Gardner: Awesome! Mohna, thank you for all four ideas. I knew you were going to bring them, and sure enough you did. And if I'm a listener, and I'm hearing about Motley Fool Wealth Management for the first time, or I might have a follow-up based on something you said, how can I reach you?

Shah: You can go the website www.foolwealth.com. We have a team of financial planners, and we are always happy to help people.

Gardner: Awesome! Happy holidays! Season's greetings. Thank you, Mohna Shah!

Shah: Thank you, David!

Gardner: Well, I mentioned at the top of the show that I'm going to close this one with five board games for you to think about if you're a gamer and you want to know what Dave's playing these days or what I recommend as a gift to be given.

Now before I do that, I want to briefly pepper in a couple of my own thoughts. Mainly our panels -- I wanted to hear from them -- but I have picked up one or two things about watching good gift-givers over the years, and so I'm just going to share out two ideas of my own.

One is somebody who is really good at gift-giving in my life once taught me, "Think about who you are, and what you stand for, what you do, and give something of yourself. Because if you're giving to somebody who loves you, they'll appreciate that; that you put something of yourself into that gift."

So whether you're talking about Cheryl Palting creating a sunshine jar or a special paper plate or, in my case -- sure, we're about to head there -- games. A lot of people who are around me know that I love games. I love teaching games. That's a gift that I could give, just teaching people a board game. Or games, themselves. It makes a lot of sense coming from me. So, what's something of you that would be appreciated by others that you can put in some form of package and put under somebody's tree.

And then maybe point No. 2. If you can find this thing, it's pretty magical in my experience in terms of efficiency and almost your personal brand building if you can find this thing. And what do I mean by this thing? This thing would be a go-to gift that you can give every year, and by doing so people come to expect it from you and you deliver it every time.

Let me give a quick example. We have dear friends of ours. Around our age -- early fifties -- so we've kind of grown up with them. They're from Maine, and every year we get a wreath. It's from the state of Maine. It's a beautiful, traditional, in this case Christmas wreath and they send it to us every year. They always send it just at the start of December, so it's going to be on our house all month long and sometimes into January as well. And we know to expect that from them. And if I'm them, putting myself in their shoes for a sec, isn't that kind of great? To already have your idea and just to be able to repeat it year in and year out?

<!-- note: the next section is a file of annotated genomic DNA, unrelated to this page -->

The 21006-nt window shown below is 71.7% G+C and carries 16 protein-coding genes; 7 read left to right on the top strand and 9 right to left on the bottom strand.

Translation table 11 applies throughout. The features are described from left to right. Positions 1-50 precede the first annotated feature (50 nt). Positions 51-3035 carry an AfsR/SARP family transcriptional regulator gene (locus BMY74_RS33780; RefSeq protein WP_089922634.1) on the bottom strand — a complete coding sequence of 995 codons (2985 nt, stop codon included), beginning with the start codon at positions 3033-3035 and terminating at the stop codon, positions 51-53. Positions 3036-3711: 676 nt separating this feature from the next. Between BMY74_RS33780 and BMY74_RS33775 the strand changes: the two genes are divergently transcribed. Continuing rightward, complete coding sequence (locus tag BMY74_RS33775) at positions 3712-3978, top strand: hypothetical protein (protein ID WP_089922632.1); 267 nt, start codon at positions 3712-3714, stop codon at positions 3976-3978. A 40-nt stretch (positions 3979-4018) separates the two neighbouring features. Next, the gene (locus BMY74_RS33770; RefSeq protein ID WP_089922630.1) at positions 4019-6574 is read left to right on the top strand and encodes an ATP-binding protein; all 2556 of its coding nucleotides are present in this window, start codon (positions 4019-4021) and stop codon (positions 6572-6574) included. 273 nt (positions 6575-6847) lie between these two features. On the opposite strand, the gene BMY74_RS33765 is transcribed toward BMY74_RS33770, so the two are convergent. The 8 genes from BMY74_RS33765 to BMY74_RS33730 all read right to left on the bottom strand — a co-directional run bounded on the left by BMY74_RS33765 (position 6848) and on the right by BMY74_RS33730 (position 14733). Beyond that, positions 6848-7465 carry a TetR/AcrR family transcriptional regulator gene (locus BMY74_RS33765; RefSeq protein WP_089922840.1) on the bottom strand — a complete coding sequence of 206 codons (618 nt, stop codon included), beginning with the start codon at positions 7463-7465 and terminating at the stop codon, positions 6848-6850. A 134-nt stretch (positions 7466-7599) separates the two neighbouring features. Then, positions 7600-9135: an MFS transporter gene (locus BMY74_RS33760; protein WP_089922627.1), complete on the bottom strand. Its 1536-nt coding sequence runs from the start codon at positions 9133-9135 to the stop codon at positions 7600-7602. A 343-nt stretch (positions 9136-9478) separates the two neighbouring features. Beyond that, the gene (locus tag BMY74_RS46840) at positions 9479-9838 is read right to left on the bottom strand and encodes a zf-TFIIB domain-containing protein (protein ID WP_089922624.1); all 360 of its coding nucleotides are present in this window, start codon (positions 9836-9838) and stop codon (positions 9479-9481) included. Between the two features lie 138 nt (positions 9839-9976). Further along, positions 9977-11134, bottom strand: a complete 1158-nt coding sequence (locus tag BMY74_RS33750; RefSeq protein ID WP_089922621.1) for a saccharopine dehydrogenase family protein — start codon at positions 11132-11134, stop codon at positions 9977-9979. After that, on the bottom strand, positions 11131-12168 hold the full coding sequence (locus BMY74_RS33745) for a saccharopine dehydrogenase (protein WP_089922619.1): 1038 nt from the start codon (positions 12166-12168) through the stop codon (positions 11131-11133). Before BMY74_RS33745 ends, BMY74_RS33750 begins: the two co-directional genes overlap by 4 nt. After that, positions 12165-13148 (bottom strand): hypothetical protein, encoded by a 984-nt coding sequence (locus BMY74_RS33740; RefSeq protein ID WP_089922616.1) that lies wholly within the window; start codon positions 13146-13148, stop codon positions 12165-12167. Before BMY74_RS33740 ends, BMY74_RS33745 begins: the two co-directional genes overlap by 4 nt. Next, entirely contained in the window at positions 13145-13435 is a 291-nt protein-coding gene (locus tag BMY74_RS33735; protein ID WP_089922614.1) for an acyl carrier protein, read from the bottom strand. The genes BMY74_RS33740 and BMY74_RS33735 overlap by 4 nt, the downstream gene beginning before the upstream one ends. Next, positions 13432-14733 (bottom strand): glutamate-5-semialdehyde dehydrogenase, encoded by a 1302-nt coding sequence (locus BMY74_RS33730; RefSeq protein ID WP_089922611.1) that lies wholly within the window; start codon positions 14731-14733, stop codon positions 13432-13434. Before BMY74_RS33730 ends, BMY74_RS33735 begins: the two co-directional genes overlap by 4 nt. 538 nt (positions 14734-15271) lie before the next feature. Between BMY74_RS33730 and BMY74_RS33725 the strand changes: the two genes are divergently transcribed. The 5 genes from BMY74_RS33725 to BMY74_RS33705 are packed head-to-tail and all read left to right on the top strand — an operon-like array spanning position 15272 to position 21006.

Do you have something like that? I'll share one thing that I do here at the Fool with people who are connected to me. This is one I dreamed up and I can repeat every year, so for a rather mediocre gift-giver this was a good thing that I happened upon that I repeat every year. I give gift cards to teammates like Rick Engdahl, my podcast producer. Or my Rule Breakers or Stock Advisor stock-picking teams. And it's always going to be a gift card from one of my stock picks.

So I'll look at, let's say, five or six companies. A nice, motley array of different types of consumer experiences, and it's going to be a gift card for that. You can pick. You're allowed to pick from a menu, but they're always going to be from my stock picks, from stocks you'll find in the Supernova Universe. So that's just a good one that can infinitely scale for me and I can repeat every year and maybe it becomes like a Maine Christmas wreath, an expected thing. Not that we should ever expect.

OK, there are a couple of thoughts. Let's close it out with my list of five board-game ideas for this holiday season. Now, there can be a tendency for me to drone on about games, but I'm going to just limit myself because we're at the end of a special podcast and I don't want to overstay my welcome. I'm going to keep moving quickly with this list.

I do want to say that it's ordered from No. 1, which will be the most accessible of these games. The ones that everyone can play, through to No. 5, which will be the hardest-core for hardcore gamers. So if you're not a regular board gamer -- that's not a big part of your family or cultural life, strategy board games -- please don't even think about what I say for No. 4 or No. 5. But if you are a hardcore gamer, chances are you might even know one or two of these anyway. But that's where you want to listen in.

So let's kick it off, then, with No. 1 and No. 1 for me, for about $15 or so, is Codenames. Codenames came out about a year and a half ago from Vladimír Chvatil. It is a word game kind of modeled on Password , for those who know the old game show, but it's played in teams that compete against each other over the same board of cards laid out on the table. There's a spy theme. I'm not going to try to explain the rules of this game.